The outsider-as-enemy rationale suffered an abrupt tweak this past spring, at the third Uranus-Pluto exactitude, when the NSA’s domestic surveillance program was revealed. Suddenly it became clear that the government and its inscrutable corporate contractors (major Pluto symbolism here) had been spying on insiders, too. Not just foreigners, but US citizens, unsuspected of any crime, were fair game.
This constituted a new level of distortion: here was a flouting of those rights that were devised by the Constitution-framers as inviolable protections. The public now realized it might need protection from its putative protectors. The Cancer archetype had been turned inside out.
Past the Sell-By Date
We can see in these developments a breakdown—not of Cancer, but of corrupted Cancer. It is part of an organic process, as inevitable as a piece of fruit rotting after its sell-by date. The certitudes of protection in the American group mind are experiencing decay. Along with them, patriotic conventions are wearing thin, and trust—another Cancer concept—in the government is diminishing. Gone is the uncritical perspective that earlier generations of Americans grew up with, with its expectation that the president would play the part of the good parent, and Congress the reliable uncles, for the benefit and protection of a childlike public.
This departure, painful as it is to many, is as it should be. The Cancer archetype needs to be renewed, or it will be stymied in arrested development. A shift must come about, sooner or later, for every Cancerian entity. In order to empower itself, Cancer must go through a learning curve about dependence, about vulnerability and about the nature of true support. This learning curve will crescendo next year in the Grand Cross that will peak the US chart, which we will cover in this column.
Even at their most toxic, the expressions we are seeing of benighted Cancer are part of a moving, breathing process, designed to reintroduce Americans to our collective potential. They give astrologically inclined Americans, in particular, a chance to take a deeper look at the beautiful features of their country’s chart. They allow us to imagine the astounding visions that must have motivated those 18th-century idealists who decided to create something with this magnificent an astrological blueprint.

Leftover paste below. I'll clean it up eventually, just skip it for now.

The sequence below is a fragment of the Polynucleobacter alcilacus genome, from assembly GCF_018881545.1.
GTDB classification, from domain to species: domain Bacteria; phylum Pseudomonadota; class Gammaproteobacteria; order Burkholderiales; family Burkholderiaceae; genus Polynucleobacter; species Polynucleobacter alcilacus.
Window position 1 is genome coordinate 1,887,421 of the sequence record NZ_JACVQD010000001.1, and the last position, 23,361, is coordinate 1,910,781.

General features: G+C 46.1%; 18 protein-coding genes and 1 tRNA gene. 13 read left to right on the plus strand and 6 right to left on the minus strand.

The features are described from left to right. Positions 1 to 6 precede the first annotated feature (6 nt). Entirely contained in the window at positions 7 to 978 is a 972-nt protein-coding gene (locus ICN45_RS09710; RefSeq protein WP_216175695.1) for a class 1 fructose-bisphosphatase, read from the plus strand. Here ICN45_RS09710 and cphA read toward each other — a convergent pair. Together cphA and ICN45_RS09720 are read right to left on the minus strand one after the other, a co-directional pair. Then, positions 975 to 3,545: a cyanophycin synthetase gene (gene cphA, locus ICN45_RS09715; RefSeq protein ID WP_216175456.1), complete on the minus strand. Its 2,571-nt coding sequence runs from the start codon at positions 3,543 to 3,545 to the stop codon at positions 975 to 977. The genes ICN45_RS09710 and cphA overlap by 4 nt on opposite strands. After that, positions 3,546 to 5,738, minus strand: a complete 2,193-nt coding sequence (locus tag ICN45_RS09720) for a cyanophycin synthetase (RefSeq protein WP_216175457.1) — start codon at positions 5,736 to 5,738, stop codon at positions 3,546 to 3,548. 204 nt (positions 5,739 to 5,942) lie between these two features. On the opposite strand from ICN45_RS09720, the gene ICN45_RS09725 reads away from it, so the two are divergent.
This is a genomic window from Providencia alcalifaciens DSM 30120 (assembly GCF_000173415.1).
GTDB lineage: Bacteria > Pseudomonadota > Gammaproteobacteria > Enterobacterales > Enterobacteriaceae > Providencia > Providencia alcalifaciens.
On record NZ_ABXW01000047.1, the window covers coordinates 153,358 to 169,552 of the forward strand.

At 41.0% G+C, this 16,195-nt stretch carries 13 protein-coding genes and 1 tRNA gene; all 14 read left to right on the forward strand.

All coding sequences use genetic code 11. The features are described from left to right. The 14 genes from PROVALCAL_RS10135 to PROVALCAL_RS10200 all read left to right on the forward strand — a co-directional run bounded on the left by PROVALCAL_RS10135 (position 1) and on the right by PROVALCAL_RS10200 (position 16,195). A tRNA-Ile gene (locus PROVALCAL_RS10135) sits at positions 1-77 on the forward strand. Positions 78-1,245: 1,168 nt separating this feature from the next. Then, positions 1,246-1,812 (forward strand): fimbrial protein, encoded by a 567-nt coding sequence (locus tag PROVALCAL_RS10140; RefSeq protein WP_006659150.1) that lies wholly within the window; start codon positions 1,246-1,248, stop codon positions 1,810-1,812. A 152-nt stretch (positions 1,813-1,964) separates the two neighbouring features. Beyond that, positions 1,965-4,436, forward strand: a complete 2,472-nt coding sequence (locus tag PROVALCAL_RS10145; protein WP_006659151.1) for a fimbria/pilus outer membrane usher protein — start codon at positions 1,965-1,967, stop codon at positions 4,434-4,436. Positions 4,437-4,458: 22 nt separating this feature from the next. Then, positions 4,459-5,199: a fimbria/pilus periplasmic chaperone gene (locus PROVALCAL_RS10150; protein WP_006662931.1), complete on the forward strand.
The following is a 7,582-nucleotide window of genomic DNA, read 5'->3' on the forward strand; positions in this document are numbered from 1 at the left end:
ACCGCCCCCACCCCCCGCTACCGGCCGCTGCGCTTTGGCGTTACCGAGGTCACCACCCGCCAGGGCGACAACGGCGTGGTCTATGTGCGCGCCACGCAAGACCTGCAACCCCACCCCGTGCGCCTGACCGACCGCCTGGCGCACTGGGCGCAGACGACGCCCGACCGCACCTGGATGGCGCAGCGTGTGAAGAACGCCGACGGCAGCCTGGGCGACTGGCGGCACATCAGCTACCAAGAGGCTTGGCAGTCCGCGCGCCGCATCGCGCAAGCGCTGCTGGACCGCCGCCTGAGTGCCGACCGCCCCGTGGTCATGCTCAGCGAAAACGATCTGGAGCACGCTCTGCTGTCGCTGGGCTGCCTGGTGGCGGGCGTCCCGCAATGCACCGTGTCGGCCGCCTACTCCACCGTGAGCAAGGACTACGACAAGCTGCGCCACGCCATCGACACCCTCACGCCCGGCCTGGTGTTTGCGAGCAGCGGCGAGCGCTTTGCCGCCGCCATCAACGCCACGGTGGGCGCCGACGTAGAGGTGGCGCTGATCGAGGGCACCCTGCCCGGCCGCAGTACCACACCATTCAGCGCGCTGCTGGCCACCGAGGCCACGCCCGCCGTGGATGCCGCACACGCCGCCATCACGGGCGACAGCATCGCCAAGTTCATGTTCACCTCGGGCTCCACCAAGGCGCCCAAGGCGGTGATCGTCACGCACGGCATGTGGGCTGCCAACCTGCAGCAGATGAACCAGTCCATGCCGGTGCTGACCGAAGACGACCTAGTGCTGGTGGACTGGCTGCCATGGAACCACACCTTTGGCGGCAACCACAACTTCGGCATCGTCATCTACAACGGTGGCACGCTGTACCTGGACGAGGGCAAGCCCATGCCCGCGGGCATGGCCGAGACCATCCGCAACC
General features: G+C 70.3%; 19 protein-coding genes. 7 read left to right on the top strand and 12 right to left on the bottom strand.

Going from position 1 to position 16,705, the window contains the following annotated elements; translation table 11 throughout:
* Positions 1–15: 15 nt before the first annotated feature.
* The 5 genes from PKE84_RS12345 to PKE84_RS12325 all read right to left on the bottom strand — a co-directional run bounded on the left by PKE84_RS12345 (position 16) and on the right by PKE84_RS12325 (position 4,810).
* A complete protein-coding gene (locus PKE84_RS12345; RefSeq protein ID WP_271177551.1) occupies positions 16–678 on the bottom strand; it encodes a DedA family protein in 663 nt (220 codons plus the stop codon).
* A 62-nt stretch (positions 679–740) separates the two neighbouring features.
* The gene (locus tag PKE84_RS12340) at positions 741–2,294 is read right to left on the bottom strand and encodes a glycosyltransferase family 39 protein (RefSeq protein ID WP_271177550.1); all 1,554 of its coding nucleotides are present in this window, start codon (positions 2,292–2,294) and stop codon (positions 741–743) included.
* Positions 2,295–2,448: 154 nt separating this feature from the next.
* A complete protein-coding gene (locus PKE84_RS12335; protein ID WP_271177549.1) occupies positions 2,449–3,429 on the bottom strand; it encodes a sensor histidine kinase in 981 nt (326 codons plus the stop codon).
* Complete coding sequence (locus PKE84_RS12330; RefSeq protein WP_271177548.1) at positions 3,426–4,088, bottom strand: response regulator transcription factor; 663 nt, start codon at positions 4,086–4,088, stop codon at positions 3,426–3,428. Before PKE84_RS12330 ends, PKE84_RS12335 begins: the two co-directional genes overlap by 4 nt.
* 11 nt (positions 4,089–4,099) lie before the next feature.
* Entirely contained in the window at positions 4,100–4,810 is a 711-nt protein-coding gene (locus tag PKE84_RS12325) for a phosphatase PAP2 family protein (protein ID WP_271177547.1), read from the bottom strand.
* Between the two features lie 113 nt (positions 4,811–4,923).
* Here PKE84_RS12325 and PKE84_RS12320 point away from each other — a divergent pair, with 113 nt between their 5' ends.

By default, these revelations should provoke us to reach far more deeply into the Cancerian archetype that is so deficient in its present expressions. They can inspire us to tap into the sextile, for example, between the US Mercury in Cancer and winsome Neptune, which, at its highest, confers genuine empathy with the victims of persecution and disaster abroad (9th house). They can give us a chance to reconnect with our buoyant Jupiter and Sagittarius ascendant, that have called out to so many immigrants over the centuries, offering to shelter them and take them in, from the highest impulses of Cancer. They can lead us to consider what that much-abused concept, patriotism, could truly mean.
(2) Jupiter (expansion) is seven degrees away from the USA’s Sun, signifying a country whose whole raison d’être has to do with size (discussed in April’s and July’s columns). Venus and Mercury are also in Cancer in this chart, but it is with Jupiter that the Sun most closely conjoins. I interpret the US chart in detail in Soul-Sick Nation.
(3) Ours is not the only government that deploys this mot de guerre capriciously, to justify the harassment, incarceration and worse of individuals and groups that it sees as impeding its interests. When Pluto was stationary at the Full Moon in September, a ship carrying Greenpeace activists protesting oil drilling in Arctic waters was towed by the Russian coast guard. The activists could face terrorism or piracy charges.